The Obama administration is launching a pricey public relations campaign to convince Central American children not to make the dangerous and illegal trek across the U.S. border -- but Washington's warning that those who cross will not get papers is belied by the reality on the ground.

While administration officials stress that children crossing the border will not get "permisos" to stay, statistics suggest they won't get deported any time soon, either.

Homeland Security Secretary Jeh Johnson, in an interview on Sunday, struggled to answer questions on whether the tens of thousands of Central American children who recently have entered the U.S. illegally will be deported or allowed to stay.

And the Los Angeles Times reports that deportations for illegal immigrant minors have dropped precipitously in recent years.

Immigration and Customs Enforcement data, according to the report, show that the number of minors deported or turned back at ports of entry fell to 1,669 last year, from 8,143 in 2008.

Fewer than 100 minors were deported from nonborder states last year, according to the report.

Republicans say that recent Obama administration directives have fueled the latest surge, particularly a 2012 order allowing some illegal immigrants who came to the U.S. as children to stay. But the Obama administration points to a 2008 Bush administration-era law that made it difficult to send back minors from Central America who cross the border unaccompanied.

The Obama administration is now seeking additional authority to speed up such deportation proceedings, but until then is pursuing a multi-pronged PR campaign whose results remain to be seen.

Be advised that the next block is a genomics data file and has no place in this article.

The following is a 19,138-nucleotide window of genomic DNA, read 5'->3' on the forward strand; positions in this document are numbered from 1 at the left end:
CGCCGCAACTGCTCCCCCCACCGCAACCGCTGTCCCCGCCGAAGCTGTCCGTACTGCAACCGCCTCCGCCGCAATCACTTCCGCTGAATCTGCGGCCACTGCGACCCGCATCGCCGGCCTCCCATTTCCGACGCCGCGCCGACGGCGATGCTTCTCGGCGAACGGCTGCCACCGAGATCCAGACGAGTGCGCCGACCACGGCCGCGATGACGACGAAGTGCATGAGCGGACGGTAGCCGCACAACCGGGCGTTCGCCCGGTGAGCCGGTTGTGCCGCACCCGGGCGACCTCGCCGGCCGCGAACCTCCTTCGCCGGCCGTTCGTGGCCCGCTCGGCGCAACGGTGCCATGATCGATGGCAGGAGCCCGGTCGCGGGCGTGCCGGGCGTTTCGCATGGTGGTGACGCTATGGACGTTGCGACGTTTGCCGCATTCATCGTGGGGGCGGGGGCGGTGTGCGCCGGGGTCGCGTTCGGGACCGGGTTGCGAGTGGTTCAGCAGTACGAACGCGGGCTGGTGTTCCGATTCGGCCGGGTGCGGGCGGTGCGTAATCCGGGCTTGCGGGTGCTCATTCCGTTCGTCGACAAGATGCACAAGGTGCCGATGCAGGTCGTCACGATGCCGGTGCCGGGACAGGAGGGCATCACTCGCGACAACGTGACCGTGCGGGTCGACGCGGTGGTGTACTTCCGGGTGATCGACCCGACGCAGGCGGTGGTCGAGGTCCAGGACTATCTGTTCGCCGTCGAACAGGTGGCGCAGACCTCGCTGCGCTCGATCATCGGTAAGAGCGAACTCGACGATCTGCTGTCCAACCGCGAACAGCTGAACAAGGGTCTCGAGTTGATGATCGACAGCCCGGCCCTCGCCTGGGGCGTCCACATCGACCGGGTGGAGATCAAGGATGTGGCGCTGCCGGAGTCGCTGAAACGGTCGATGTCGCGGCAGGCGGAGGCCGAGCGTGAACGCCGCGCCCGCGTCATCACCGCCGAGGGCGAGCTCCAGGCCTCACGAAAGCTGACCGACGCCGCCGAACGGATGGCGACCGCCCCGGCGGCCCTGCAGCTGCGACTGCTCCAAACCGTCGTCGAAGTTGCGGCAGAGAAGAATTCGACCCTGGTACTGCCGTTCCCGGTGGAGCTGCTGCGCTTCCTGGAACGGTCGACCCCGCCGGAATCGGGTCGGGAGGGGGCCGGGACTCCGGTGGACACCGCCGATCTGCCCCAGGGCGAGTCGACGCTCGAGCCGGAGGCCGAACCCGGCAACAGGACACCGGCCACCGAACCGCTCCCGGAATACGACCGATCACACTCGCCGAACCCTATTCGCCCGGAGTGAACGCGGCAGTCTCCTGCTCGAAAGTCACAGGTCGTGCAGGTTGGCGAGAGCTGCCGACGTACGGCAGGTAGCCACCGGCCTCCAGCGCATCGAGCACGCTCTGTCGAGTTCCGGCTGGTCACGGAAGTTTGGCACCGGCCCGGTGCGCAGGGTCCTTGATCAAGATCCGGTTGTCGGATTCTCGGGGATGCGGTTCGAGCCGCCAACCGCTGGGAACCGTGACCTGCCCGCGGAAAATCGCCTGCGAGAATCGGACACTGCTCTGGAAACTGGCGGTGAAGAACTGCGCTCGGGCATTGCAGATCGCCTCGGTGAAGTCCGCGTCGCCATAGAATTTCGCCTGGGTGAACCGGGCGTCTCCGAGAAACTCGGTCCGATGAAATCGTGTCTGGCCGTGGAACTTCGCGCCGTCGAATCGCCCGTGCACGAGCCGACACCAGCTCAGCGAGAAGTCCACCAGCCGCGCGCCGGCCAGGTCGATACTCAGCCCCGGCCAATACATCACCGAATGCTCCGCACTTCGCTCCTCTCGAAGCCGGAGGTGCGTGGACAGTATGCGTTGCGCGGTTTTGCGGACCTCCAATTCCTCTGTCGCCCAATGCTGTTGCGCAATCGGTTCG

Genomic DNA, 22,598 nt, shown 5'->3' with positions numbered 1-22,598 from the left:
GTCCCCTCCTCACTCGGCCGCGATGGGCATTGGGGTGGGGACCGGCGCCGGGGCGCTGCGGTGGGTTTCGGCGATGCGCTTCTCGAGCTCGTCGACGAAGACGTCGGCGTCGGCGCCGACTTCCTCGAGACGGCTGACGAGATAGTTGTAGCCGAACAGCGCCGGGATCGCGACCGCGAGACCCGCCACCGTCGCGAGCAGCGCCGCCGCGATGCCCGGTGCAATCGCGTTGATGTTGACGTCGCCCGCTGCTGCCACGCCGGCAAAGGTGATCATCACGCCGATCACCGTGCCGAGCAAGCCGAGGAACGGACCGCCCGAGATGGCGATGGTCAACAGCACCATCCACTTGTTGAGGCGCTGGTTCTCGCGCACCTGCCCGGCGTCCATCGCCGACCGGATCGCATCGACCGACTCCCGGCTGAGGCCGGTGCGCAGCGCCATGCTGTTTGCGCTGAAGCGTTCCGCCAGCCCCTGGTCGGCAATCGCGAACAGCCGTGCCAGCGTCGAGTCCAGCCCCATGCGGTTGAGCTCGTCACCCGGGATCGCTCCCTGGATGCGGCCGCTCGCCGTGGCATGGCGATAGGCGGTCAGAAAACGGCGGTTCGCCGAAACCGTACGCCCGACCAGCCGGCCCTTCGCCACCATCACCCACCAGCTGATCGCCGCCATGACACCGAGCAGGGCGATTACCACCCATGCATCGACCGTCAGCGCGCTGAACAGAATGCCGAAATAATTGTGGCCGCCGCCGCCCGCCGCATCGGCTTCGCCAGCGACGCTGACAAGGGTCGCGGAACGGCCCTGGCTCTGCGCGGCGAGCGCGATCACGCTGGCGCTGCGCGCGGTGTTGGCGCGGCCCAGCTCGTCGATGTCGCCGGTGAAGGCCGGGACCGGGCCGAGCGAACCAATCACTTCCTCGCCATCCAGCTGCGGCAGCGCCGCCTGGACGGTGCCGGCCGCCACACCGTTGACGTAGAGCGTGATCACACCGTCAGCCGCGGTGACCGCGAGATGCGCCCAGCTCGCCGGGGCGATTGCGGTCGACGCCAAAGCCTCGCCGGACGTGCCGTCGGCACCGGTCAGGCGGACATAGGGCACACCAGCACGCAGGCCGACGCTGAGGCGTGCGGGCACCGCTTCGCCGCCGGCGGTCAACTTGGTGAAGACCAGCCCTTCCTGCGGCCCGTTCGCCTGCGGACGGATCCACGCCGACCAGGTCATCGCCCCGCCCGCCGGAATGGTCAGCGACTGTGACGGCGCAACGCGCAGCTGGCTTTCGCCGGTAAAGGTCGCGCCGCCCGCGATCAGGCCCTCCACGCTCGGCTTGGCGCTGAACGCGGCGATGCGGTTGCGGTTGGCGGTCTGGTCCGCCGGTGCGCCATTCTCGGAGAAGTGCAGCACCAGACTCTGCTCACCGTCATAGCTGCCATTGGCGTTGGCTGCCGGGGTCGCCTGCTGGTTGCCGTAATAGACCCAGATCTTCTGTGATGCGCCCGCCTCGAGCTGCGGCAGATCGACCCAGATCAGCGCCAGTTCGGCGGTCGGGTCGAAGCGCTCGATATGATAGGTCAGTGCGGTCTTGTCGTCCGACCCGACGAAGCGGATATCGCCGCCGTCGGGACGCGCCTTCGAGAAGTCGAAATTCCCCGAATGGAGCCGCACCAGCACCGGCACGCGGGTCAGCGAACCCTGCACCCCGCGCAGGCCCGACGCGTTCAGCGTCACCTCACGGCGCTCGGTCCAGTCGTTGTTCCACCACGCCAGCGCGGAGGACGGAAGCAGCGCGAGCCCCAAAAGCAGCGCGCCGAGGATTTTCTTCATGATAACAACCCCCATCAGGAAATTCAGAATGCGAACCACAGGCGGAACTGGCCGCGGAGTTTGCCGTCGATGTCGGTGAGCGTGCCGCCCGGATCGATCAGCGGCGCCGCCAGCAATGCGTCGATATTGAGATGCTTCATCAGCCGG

Announced last week, the $1 million media campaign will warn families in Central America that making the trek to the U.S.-Mexico border is not worth the risk.

The so-called "Dangers Awareness Campaign" will employ hundreds of billboards and some 6,500 public service announcements for radio and television stations in the target countries.

One offering has an image of a child's footprints in the desert running toward the horizon with the message in Spanish: "I thought it would be easy for my son to get papers in the USA. ... I was wrong."

According to CBP, the campaign will include media events in the U.S. in areas with high concentrations of Central American residents, including New York and Los Angeles. The PSAs themselves will run through Sept. 7 in Central American countries.

Announcing the ad campaign last week, U.S. Customs and Border Protection Commissioner Gil Kerlikowske said the message aimed primarily at Honduras, Guatemala and El Salvador is two-part: The trip to the United States is extremely dangerous, and immigrants who make it here will not be allowed to stay.

Kerlikowske said that 226 immigrants have died crossing the border since October. More than 52,000 unaccompanied children have been detained during the same period after entering the U.S. illegally, mostly in South Texas.

While the administration is seeking additional authority to address the influx, Johnson told NBC's "Meet the Press" on Sunday that the government still has "to do right by the children."

Johnson said everybody who crossed the border faces a "pending" deportation proceeding. "There's deportation proceedings pending against everybody coming illegally across the border," he said.

The Associated Press contributed to this report.